Holiday Travel Survival Guide - Part III of III - Arrival

Some people don't have the same trek as those of us with family far away, but the holidays may still involve a lot of people in the same place. Perhaps you're the one everyone is visiting (I hope you have more than one bathroom). If travel, long or short, is part of your holiday plans, here are a few ways you can keep sane until normalcy returns.

Miscellaneous but Critical Tips

The key to surviving the 'family time' in any holiday is giving yourself some alone time. There are several ways to achieve the necessary space, even if you're sharing the old bunk beds with eight other people.

Walk the dog, claim you're starting on resolutions early and go on regular jogs (if you're in Nunavut or Thunder Bay, you may want to consider a gym), just get out of the house. You need to be able to hear yourself think, so last minute shopping at a crowded mall doesn't help. Always have an escape route planned (if, for example, the relatives want to hear more about what it is that you do, exactly, in the big city).

Getting out and walking also helps with the tendency to numb the pain with butter tarts and gingerbread. Family get-togethers are so often held together with food, which is great (I love mince pies), but too much will just mean not fitting into that ensemble you chose for New Year's. Bring your 'big' pants and enjoy the feast, just remember to move yourself, too.


If you aren't the outdoorsy type (or it's -40), bring a book - a nice long one. I picked up the epic The Crimson Petal and the White by Michael Faber - for a mere 1$ at the City Hall Library - they have a little sale table in the corner, genius. I might not finish it, but if all the baking and tree-trimming starts to overwhelm, I can find a corner somewhere and escape to the Santa-free world of an angry Victorian prostitute.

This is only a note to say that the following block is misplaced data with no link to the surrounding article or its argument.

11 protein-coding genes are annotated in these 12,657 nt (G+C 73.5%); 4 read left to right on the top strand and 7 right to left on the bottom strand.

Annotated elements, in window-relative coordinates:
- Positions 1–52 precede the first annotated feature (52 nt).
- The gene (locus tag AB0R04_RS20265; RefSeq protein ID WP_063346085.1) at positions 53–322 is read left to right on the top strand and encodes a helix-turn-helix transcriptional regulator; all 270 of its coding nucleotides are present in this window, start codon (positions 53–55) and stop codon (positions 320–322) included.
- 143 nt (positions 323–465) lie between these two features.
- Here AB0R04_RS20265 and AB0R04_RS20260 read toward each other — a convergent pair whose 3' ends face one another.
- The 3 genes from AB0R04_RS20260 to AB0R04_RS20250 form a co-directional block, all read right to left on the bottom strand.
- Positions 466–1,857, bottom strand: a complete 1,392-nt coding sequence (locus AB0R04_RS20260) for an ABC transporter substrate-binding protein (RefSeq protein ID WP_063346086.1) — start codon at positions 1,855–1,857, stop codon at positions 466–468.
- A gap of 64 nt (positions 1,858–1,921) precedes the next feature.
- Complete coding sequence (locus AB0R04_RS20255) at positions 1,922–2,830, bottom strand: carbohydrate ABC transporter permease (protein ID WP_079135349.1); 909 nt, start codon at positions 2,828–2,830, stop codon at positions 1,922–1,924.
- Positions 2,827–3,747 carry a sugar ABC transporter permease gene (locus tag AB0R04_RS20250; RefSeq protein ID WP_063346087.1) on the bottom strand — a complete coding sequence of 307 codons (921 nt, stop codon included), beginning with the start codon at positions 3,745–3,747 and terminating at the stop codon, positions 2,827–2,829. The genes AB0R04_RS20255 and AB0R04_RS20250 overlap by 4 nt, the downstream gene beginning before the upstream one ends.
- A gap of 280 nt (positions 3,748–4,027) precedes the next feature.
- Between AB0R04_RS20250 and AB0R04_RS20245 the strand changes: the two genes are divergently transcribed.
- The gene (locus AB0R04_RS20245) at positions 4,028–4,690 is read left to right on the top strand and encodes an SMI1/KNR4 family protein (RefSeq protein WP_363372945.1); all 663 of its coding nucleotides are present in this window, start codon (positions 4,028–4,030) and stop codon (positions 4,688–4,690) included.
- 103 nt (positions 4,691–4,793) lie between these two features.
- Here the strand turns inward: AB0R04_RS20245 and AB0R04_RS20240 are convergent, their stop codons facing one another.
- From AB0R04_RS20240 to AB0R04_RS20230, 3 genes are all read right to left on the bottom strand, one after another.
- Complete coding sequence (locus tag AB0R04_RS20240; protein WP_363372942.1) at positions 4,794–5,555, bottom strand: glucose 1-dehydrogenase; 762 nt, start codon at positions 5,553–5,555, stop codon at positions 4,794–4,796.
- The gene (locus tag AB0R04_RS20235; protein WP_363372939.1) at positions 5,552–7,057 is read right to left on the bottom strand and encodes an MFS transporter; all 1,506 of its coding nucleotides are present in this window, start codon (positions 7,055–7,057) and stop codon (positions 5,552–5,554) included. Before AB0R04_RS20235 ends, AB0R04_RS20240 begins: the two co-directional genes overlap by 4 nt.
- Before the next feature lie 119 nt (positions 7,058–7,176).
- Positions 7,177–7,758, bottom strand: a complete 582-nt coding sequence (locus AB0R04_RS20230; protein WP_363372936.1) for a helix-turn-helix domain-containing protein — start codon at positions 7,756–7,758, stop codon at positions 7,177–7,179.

Going home for the holidays is also frequently an opportunity to catch up with your old friends from school. Consider facing the mall with them for last minute shopping - you won't be aimlessly stirring a cup of coffee and trying to think of questions about their job/spouse/car but rather bonding over the whole mania of the season.

Your friends may also invite you to a holiday party, so it's important to be prepared to face all of those mutual acquaintances from way back when. Don't overdo yourself hoping to see that old crush, that's a fast way to be disappointed. Wear cute and comfortable clothes, bring a plate of biscuits, and remind yourself that you don't need their approval. Instead, think about how glad you are that you didn't stay and turn into that person who brings the ball of cheese.

You guys have already learned not to make faces at gifts of dubious quality (wow, granny panties, thanks Uncle George) - or give them (is your witty gag gift really all that funny?).You've probably already gotten over the guilt of not sending thank you notes (which you should send, by the way. Write them when you're looking for something to do on Boxing Day). But do you remember to help clean up? Be a good guest and help the host put everything in Tupperware, the garbage, or the dishwasher. And don't just watch while the women do it, or I will find you and give you a lecture to make Gloria Steinham proud.

Most importantly, embrace the treacle-y, sing-a-long-y, everyone-in-matching-sweaters ridiculousness of it all and focus on why you enjoyed the holidays so much as a kid. Especially if there are kids about. Don't spoil it by being too cool - you're not sixteen anymore.

And when you finally return chez-vous - Give yourself a day to recover, before you get back to work. Trust me, you'll need the down time, jet-lag or not.

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